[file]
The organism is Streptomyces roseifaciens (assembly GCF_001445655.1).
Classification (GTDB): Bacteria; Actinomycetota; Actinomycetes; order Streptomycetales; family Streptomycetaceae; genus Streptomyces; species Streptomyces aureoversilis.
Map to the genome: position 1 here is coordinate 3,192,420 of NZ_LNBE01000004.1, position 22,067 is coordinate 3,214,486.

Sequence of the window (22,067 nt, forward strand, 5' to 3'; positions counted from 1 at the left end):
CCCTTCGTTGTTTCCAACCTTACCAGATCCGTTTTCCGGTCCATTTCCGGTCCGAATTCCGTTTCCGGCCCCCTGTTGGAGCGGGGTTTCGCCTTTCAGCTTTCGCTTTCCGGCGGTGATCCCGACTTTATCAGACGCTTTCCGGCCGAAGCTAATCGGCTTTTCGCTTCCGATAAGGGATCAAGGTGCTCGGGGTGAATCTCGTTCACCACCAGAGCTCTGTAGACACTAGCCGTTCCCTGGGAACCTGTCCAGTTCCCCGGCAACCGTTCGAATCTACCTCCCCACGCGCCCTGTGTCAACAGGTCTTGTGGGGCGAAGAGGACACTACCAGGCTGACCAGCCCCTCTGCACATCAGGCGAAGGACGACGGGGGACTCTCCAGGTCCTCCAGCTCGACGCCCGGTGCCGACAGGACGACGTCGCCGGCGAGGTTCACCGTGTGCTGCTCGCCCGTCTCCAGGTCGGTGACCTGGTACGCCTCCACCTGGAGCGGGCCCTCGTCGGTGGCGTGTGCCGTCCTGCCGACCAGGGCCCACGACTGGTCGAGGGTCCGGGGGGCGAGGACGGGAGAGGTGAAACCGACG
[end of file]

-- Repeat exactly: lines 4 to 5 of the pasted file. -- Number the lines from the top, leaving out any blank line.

Sequence of the window (22,067 nt, forward strand, 5' to 3'; positions counted from 1 at the left end):
CCCTTCGTTGTTTCCAACCTTACCAGATCCGTTTTCCGGTCCATTTCCGGTCCGAATTCCGTTTCCGGCCCCCTGTTGGAGCGGGGTTTCGCCTTTCAGCTTTCGCTTTCCGGCGGTGATCCCGACTTTATCAGACGCTTTCCGGCCGAAGCTAATCGGCTTTTCGCTTCCGATAAGGGATCAAGGTGCTCGGGGTGAATCTCGTTCACCACCAGAGCTCTGTAGACACTAGCCGTTCCCTGGGAACCTGTCCAGTTCCCCGGCAACCGTTCGAATCTACCTCCCCACGCGCCCTGTGTCAACAGGTCTTGTGGGGCGAAGAGGACACTACCAGGCTGACCAGCCCCTCTGCACATCAGGCGAAGGACGACGGGGGACTCTCCAGGTCCTCCAGCTCGACGCCCGGTGCCGACAGGACGACGTCGCCGGCGAGGTTCACCGTGTGCTGCTCGCCCGTCTCCAGGTCGGTGACCTGGTACGCCTCCACCTGGAGCGGGCCCTCGTCGGTGGCGTGTGCCGTCCTGCCGACCAGGGCCCACGACTGGTCGAGGGTCCGGGGGGCGAGGACGGGAGAGGTGAAACCGACG